Like so many of his friends and fans, I've spent the last week thinking about Jim Ridley, who died on April 8, at the age of 50.
While watching everyone post and talk and share stories about Jim, there was one particular passage of his own writing that kept coming up — a piece of a Bruce Springsteen concert review from 2014.
Time throws you off a rooftop the day you're born, and the fall you have to the pavement is called a life. The Springsteens of the world are there to remind us the object is to never stop kicking and punching and straining for the sky, all the way to the inevitable finish. You can complain Bruce Springsteen mugs too much, indulges too many little kids and weepy middle-aged moms, does too many of the same things again and again. You know who else you can make that complaint about? The people who inspire the most love from you — the people who have demonstrated their resilience, and their willingness to be there for you even when it's not convenient, and who have lifted their chin to face the hard times we know will eventually have to come. (Credit: Jim Ridley, Nashville Scene)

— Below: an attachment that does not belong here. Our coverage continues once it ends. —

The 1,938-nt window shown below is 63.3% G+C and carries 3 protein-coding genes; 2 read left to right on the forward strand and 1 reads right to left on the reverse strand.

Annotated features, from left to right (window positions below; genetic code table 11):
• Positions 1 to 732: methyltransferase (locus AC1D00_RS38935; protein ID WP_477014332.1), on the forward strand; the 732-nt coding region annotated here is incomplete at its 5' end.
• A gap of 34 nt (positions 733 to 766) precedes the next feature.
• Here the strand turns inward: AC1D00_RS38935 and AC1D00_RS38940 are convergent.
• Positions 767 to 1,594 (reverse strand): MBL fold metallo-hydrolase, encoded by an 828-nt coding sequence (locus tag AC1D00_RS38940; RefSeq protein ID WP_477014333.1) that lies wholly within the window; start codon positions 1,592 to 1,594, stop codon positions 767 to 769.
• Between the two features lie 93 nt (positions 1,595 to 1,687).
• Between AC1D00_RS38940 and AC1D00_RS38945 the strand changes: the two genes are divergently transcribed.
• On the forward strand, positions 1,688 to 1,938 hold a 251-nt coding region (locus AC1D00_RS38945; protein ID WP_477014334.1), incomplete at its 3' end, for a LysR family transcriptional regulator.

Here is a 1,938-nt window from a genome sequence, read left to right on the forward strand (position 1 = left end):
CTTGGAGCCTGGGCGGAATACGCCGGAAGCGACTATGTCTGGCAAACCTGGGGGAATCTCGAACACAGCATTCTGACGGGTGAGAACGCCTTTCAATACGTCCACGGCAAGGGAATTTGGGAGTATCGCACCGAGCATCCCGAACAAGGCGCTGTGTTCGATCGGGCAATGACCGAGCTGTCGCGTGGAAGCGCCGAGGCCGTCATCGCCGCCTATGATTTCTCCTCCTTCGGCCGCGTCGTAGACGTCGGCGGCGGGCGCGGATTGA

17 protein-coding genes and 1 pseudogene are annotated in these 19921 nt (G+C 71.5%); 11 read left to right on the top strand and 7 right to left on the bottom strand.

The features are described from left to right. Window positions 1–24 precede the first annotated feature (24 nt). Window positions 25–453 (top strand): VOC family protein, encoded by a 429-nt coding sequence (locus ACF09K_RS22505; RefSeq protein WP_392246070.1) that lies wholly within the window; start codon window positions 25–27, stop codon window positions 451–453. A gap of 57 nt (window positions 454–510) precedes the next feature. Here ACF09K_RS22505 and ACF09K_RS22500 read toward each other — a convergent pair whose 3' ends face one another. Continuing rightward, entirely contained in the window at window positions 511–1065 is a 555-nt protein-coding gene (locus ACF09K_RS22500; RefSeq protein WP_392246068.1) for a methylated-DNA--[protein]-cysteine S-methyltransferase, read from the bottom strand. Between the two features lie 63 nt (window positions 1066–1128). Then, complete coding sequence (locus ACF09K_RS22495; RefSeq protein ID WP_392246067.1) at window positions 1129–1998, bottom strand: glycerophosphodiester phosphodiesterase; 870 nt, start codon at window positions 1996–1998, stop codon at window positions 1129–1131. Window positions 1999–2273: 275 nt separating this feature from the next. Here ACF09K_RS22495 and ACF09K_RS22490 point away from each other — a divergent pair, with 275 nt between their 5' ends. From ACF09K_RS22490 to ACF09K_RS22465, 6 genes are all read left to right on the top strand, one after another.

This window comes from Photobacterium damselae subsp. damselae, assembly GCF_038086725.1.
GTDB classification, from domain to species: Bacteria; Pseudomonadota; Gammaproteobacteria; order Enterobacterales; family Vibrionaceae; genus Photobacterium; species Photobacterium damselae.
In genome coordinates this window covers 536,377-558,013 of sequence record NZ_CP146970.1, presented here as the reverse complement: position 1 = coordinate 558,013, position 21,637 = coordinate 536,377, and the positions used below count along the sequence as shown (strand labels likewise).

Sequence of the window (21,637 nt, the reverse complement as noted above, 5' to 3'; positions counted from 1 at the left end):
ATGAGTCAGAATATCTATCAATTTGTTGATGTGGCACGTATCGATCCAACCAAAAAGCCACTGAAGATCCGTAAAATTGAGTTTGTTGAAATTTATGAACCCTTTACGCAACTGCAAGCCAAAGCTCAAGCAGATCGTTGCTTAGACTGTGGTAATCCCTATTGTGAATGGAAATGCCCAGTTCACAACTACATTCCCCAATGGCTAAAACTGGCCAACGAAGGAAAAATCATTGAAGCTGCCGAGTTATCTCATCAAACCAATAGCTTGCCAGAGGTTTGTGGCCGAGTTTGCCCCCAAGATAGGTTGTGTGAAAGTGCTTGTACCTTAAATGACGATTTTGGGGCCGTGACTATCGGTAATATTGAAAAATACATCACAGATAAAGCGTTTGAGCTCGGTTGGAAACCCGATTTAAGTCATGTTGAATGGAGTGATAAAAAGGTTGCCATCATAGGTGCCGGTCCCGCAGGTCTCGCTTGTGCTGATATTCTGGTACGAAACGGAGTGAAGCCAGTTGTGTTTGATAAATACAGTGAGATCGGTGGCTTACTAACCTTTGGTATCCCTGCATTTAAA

It was so moving that I read it out loud to my wife. It struck me then that maybe that's what we should do on WPLN: have people whose lives he touched read this piece. So I reached out to several of his friends and colleagues to see if they would do it. They all said yes. (Audio is at the top of the page)
Our sincere thanks, in order of appearance, to Steve Cavendish, editor of the Washington City Paper; U.S. Rep. Jim Cooper; Worldcrunch (Paris) senior editor Liz Garrigan; Onion AV Club critic Noel Murray and Belcourt executive director Stephanie Silverman.